Tokyo - Visitors to Japan can pursue countless forms of enlightenment or entertainment, ranging from the delicate arts of calligraphy and ikebana (flower arranging) to the brute force of sumo, ninjitsu and other martial arts. However, there's one tradition that requires no particular skill or lifelong commitment. Hanami, literally flower viewing, is an ancient tradition with universal appeal.
Cherry blossoms are the flower in question, and viewing parties have been around since the beginning of the Heian era in the eighth century. The aristocracy, dressed in their finest kimonos, would feast under the blossoms with bento (lunch boxes) while drinking sake and composing poetry.
Minus the poetry, this tradition remains pretty much intact today.
While the flowers are the excuse for the whole thing, the real purpose is simple. Pick a tree with an appealing canopy of sakura (cherry blossoms), spread your blanket, unpack your lunch and start drinking.
The blossoms emerge with the first warm days of spring - in Tokyo this means the end of March or the start of April. Generally, the climate is gorgeous and the setting breathtaking, but the weather can be a touch unpredictable and a cold spell can shorten the blossoms' approximately two-week lifespan. By the second week, they're beginning to fall, and the shower of pink petals is mesmerizing. It's no wonder people have waxed so poetic on the subject, although these days you're more likely to find a crooner warbling on a portable karaoke machine then a poet composing haiku.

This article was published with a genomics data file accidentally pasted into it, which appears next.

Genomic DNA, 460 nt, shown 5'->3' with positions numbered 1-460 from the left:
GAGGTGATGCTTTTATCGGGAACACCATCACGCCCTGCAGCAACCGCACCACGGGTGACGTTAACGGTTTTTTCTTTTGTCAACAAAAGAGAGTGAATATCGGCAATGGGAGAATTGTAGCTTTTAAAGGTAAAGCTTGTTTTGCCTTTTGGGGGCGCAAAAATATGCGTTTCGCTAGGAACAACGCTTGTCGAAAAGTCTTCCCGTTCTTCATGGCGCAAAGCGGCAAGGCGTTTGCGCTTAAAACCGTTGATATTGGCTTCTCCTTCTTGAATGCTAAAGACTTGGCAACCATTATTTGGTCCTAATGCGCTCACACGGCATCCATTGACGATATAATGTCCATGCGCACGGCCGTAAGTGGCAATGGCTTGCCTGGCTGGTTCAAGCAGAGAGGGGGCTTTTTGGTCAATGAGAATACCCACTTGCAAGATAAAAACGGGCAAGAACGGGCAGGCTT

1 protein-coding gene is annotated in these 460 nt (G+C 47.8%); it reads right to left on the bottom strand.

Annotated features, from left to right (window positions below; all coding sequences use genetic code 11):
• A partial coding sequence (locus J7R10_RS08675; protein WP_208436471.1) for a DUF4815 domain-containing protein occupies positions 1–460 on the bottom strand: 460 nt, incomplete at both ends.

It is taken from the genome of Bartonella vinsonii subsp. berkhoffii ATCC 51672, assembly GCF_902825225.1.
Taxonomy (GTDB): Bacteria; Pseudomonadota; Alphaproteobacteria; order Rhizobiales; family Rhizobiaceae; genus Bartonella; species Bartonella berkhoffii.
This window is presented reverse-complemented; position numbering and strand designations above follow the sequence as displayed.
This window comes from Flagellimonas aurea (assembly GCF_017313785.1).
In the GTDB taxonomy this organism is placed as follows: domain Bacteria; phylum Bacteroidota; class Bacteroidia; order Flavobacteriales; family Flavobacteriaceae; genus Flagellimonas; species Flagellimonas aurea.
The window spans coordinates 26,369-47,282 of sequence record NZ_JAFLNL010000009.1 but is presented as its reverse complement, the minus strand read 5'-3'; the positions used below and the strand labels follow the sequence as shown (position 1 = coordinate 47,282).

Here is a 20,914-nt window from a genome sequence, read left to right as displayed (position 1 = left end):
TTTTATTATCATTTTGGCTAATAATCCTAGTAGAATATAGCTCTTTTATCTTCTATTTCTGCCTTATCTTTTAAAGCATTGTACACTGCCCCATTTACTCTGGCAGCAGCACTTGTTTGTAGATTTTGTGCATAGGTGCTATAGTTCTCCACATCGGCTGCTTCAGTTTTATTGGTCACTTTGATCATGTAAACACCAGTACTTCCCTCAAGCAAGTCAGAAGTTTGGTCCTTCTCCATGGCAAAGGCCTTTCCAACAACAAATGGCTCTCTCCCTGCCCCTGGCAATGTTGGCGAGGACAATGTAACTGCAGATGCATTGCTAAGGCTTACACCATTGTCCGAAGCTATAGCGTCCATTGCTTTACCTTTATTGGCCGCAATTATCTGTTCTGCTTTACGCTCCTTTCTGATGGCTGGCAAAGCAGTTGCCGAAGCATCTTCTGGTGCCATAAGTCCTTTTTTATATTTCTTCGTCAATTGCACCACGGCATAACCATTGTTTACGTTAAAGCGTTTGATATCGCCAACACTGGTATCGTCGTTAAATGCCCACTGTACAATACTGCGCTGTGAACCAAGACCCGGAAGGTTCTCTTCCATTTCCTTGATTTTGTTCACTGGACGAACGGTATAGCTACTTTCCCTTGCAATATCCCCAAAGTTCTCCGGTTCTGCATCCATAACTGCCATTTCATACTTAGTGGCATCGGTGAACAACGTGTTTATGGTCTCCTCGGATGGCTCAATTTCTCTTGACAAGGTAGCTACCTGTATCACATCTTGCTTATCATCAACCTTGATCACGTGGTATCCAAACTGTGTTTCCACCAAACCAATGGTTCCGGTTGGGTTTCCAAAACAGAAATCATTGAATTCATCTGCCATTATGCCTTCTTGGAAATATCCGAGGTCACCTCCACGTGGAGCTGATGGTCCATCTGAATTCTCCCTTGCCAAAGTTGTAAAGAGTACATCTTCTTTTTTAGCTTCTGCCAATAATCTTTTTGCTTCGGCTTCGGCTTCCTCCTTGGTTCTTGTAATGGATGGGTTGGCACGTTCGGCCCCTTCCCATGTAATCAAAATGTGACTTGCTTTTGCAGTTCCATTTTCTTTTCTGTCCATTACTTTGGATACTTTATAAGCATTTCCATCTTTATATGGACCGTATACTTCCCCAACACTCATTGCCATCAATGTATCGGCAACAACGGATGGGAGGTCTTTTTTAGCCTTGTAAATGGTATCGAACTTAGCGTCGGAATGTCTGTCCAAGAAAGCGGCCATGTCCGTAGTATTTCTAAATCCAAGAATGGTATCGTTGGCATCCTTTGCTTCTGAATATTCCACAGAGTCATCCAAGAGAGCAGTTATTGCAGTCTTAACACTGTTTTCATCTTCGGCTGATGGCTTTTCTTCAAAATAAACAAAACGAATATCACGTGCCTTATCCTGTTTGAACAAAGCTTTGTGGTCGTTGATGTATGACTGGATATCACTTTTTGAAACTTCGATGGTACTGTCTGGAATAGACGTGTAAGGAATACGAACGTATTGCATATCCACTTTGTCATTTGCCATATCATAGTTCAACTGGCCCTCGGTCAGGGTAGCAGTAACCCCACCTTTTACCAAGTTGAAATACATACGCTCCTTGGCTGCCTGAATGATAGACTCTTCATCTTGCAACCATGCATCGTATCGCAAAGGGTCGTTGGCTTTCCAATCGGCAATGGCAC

Those with a taste for sightseeing will find cherry blossom season a wonderful time for it, as the blossoms make the ancient temples and shrines that much more spectacular.
Hanami season is also your best opportunity to catch a glimpse of the reclusive geisha, perhaps making her way to an appointment or serving drinks to a client through a distant window. Maiko, young geishas in training, can be seen posing for pictures and strolling the streets of Kyoto, the ancient capital and cultural centre.
Bento boxes can be purchased at just about any convenience store. Made fresh daily, they are miles ahead of the fast-food options available in Canada. Sushi, sembei (rice crackers) and hot food provided by the many street vendors, such as yakitori (shish kebab), yakisoba (fried soba noodles) and takoyaki (octopus balls), are almost ridiculously cheap and tasty.
A famously hard-working country, Japan is equally hard-partying, especially at cultural and work-related events. Group solidarity is prized, so everyone is expected to turn up for social functions. Reluctant salarymen are often forced to drink more than they would like, and the results of this can be seen on any train home at the end of an evening.
In hanami season, the junior employees are sent out in the morning to secure a prime piece of real estate for the day's festivities. Workdays are no obstacle. Frequently, an entire office-load of workers can be found, dressed in their conservative blue suits, drunk and cheerful by early afternoon.
Cherry trees can be found in most parks, the most popular of which fill up fast.
Ueno Park in the heart of the old downtown is one of the best spots, and the cheerful babble of picnickers can be heard from across the park. By evening, the hardcore revellers, some of whom have been drinking since morning, have become quite festive.
Wandering down the cherry-tree-lined lane, you can see massive sumo wrestlers drinking shoulder to shoulder with hip Shibuya punks, evidence of all that is vital and exciting in modern Japan.